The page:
Builders, home-buyers to pay more as building material prices soar

by | January 26, 2018 12:05 pm

The building materials market in Nigeria has, in the last 12 months, seen a significant price increase, meaning that those who have building projects at hand or are intending to start a new project have  urgent need to alter their budget to accommodate the increase.
Similarly, the man who wants to buy a new home has to take a second look at his pocket as the increase in the materials prices ultimately translates to increase in house prices.
A recent market survey shows well over 40 percent average price increase across various material types in different local markets. The prices of finishing products have gone up the most with cables or wiring materials topping the list.
According to the survey contained in a report by Northcourt Real Estate, between November 2016 and a corresponding period in 2017, the price of cables (6mm/coil) went up 83.91 percent to N32,000, up from N17,400 a year ago. The price of cement, a major building component, also went up within the same period by 20.45 percent to N2,650, up from N2,200.
Another material whose price has seen significant increase is glass sheet (5mm), which has gone up by 56.52 percent from N11,500 per sheet in 2016 to N18,000 in 2017. This is followed by coloured emulsion paint (low grade) whose price has risen from N8,500 per bucket to N13,000, representing a 52.94 percent  increase.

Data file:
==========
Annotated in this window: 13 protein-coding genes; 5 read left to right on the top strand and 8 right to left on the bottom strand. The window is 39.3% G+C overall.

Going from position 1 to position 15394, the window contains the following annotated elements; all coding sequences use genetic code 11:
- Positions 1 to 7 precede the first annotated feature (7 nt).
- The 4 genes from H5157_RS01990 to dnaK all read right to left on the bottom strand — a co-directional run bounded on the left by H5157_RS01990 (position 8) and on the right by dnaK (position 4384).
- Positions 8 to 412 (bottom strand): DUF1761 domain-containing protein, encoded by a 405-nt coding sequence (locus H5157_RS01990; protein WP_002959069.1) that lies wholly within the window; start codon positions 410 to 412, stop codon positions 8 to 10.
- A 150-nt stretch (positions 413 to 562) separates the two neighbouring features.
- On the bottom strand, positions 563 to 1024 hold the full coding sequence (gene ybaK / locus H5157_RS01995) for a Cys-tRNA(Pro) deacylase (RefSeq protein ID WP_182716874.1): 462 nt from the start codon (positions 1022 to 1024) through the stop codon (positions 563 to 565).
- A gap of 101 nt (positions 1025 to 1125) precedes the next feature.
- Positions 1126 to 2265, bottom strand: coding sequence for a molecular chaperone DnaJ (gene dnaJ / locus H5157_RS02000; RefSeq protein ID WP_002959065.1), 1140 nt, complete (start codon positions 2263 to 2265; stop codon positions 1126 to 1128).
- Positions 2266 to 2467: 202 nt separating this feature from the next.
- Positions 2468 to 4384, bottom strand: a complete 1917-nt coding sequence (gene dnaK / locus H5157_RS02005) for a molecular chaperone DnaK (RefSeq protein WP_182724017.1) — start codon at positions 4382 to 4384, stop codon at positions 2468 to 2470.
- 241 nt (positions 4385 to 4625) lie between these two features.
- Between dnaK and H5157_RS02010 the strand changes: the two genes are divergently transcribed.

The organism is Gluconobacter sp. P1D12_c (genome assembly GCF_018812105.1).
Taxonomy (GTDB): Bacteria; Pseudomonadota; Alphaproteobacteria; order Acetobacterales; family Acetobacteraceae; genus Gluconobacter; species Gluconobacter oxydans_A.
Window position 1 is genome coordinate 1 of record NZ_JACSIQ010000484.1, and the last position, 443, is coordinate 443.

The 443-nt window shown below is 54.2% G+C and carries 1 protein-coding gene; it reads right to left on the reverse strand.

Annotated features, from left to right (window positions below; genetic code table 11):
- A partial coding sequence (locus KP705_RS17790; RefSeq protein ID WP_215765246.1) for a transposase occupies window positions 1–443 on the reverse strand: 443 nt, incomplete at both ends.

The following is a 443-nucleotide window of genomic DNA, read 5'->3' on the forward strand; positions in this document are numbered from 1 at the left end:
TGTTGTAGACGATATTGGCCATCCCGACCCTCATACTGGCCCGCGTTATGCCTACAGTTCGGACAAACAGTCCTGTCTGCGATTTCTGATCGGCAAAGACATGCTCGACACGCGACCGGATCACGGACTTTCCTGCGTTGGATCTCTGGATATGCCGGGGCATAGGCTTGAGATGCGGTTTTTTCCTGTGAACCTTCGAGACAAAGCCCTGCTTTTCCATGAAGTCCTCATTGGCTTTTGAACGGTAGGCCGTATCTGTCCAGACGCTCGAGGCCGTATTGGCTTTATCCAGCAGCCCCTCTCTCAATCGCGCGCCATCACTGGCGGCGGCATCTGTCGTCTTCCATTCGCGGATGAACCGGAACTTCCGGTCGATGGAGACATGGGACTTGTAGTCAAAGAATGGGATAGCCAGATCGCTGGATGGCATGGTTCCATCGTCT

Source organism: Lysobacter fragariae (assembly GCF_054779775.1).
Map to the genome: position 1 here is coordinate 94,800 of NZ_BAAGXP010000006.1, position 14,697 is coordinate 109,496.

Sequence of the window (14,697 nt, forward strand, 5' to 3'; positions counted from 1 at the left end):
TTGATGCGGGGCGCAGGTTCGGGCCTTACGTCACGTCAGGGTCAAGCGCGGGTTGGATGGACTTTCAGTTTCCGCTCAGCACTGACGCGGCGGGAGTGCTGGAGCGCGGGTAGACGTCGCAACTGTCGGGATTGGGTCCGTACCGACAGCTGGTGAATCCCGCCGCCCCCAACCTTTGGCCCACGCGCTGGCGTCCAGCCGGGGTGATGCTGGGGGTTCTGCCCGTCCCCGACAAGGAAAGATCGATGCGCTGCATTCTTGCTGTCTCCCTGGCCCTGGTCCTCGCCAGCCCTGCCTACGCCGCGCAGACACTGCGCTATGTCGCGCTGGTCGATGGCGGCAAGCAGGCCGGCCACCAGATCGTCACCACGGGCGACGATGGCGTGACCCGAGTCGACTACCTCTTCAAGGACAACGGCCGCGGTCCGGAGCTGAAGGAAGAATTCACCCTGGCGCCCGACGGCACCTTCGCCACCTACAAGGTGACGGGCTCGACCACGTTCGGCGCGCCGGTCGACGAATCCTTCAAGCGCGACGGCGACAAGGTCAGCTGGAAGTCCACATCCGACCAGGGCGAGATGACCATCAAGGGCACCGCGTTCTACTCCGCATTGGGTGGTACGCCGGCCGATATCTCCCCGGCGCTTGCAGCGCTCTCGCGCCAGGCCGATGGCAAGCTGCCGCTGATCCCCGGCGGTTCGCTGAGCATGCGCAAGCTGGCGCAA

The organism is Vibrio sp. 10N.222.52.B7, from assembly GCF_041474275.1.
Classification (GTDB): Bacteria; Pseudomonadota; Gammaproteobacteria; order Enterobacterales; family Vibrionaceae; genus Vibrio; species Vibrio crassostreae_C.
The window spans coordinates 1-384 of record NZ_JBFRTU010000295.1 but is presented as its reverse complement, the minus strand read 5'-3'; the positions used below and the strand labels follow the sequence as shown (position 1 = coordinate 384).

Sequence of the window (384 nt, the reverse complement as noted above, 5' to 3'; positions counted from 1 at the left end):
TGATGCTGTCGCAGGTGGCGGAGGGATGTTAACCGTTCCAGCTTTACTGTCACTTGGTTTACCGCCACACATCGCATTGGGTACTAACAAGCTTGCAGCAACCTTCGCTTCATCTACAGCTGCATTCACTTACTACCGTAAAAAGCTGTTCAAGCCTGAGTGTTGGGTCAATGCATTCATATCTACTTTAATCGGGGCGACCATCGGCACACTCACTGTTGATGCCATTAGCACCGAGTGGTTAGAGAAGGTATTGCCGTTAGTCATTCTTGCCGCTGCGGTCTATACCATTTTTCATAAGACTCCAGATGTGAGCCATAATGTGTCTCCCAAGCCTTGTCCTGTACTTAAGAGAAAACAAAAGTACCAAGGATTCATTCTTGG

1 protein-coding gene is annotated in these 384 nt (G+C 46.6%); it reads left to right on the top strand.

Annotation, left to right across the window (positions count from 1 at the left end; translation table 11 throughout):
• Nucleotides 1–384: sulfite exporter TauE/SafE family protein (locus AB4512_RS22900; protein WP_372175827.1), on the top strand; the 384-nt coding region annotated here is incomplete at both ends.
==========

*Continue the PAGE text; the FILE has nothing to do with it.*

The price of complete set of WC has gone up within 12 months by 51.52 percent to N25,000, up from N16,500, just as the price of reinforcement or iron rod (10mm) has gone up 37 percent to N220,000 per ton, up from N160,000 per ton  in November 2016.
When BusinessDay visited the Pako building material market in Isolo, a Lagos suburb, a cement seller who introduced himself Makinde confirmed the current cement price, pointing out however that other brands than Dangote could be bought at lower prices with about N100 difference.
Debo Adejana, MD/CEO, Realty Point, developers of Cedar Luxury Homes in Lekki, Lagos, affirmed in a telephone interview that the price increase affects the builder or developer like himself as much as the home buyer.
What the price increase means is that a prospective builder who needed just N110,000 to buy N50 bags  of cement at N2,200 per bag  to build a four-bedroom bungalow, now needs about  N138,000 to buy cement alone and thereafter source for more money to buy sand, water and pay for labour.
“Though the increase in the price of sand is a bit negligible at N45,000, up from N40,000 per tipper load,  that is not the same with labour”,  said Adejana, noting that  labour has become very expensive at N3,000 – N5,000 per day.
Apart from reducing the chances of home ownership, this development also has the capacity to shrink job opportunities for both artisans and building professionals because activities are declining at project sites.
The Northcourt survey also has some interesting revelations which, according to Ayo Ibaru, a director at the company, has both positive and negative sides.  “Finishing is today the elephant in the room for developers” because the high prices have forced many developers to deliver shells to buyers”, he noted.
Continuing, he said, “by adopting this method, the developers are saving themselves the trouble of spending much on materials and increasing their cost of construction which also pushes up house prices beyond the reach of many. But while they succeed in saving their head, they put the buyers at the receiving end. So, while it is positive for the developers, it is not so for buyers”.